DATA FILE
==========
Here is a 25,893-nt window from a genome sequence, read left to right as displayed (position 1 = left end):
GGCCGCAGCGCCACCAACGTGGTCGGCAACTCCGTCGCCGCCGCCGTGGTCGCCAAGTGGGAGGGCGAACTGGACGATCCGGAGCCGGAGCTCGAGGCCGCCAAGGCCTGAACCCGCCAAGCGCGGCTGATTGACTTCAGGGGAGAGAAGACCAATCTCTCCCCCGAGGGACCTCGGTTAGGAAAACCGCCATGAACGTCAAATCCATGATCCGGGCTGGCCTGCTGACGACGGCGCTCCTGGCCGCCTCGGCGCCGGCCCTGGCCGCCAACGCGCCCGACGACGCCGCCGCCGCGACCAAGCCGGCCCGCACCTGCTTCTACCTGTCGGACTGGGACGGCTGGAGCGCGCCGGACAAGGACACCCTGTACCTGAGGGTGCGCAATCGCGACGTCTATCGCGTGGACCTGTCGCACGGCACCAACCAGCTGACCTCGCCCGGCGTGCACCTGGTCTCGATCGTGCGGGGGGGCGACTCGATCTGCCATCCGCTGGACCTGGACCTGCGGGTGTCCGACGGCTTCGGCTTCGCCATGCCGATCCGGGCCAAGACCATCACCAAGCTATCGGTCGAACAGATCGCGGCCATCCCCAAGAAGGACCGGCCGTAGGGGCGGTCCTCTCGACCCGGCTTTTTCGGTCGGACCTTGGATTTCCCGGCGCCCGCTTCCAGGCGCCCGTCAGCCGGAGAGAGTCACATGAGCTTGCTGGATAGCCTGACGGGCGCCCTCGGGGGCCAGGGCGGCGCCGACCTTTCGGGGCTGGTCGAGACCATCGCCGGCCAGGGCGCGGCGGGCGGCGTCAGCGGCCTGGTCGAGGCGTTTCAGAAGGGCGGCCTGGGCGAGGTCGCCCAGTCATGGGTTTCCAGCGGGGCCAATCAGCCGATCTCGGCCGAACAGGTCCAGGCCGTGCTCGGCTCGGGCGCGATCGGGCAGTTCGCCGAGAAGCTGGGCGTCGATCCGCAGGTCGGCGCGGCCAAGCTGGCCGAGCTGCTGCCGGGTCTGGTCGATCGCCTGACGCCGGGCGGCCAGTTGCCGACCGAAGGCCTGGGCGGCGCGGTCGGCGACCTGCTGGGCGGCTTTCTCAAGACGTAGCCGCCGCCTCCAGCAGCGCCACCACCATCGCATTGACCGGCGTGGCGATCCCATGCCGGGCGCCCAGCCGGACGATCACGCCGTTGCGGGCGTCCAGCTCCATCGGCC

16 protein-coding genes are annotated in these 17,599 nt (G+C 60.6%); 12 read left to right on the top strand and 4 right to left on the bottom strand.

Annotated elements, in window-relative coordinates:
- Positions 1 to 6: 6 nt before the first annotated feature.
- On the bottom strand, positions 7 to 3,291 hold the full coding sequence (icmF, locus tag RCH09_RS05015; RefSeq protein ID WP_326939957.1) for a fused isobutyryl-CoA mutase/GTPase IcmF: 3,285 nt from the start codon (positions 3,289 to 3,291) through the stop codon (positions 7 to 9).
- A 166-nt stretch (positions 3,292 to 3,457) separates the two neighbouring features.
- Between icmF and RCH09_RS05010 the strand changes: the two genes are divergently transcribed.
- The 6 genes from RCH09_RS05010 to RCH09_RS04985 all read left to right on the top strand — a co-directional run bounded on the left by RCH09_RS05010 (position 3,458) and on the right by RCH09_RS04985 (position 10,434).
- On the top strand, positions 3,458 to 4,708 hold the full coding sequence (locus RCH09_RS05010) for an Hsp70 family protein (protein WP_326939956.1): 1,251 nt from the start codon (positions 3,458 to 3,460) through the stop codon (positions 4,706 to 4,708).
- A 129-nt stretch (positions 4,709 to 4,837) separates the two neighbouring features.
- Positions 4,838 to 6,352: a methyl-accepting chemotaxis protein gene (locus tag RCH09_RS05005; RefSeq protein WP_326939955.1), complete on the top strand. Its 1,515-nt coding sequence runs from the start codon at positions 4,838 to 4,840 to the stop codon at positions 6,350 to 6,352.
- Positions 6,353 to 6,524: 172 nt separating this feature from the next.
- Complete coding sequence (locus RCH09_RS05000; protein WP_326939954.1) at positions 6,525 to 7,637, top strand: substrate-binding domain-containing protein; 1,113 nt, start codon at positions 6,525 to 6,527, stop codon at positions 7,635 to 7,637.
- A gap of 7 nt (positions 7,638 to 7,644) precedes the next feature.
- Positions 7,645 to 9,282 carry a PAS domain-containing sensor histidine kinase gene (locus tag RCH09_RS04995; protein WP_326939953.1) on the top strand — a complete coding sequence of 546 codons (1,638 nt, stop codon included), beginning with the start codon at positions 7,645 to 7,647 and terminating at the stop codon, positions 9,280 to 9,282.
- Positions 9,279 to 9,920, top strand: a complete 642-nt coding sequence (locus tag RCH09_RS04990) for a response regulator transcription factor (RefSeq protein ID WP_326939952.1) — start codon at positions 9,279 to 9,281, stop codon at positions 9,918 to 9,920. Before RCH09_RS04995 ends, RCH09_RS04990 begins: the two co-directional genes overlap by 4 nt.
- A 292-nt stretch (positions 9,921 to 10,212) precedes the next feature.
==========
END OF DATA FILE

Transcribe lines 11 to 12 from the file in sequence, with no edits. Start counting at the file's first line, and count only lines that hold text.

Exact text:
- A 129-nt stretch (positions 4,709 to 4,837) separates the two neighbouring features.
- Positions 4,838 to 6,352: a methyl-accepting chemotaxis protein gene (locus tag RCH09_RS05005; RefSeq protein WP_326939955.1), complete on the top strand. Its 1,515-nt coding sequence runs from the start codon at positions 4,838 to 4,840 to the stop codon at positions 6,350 to 6,352.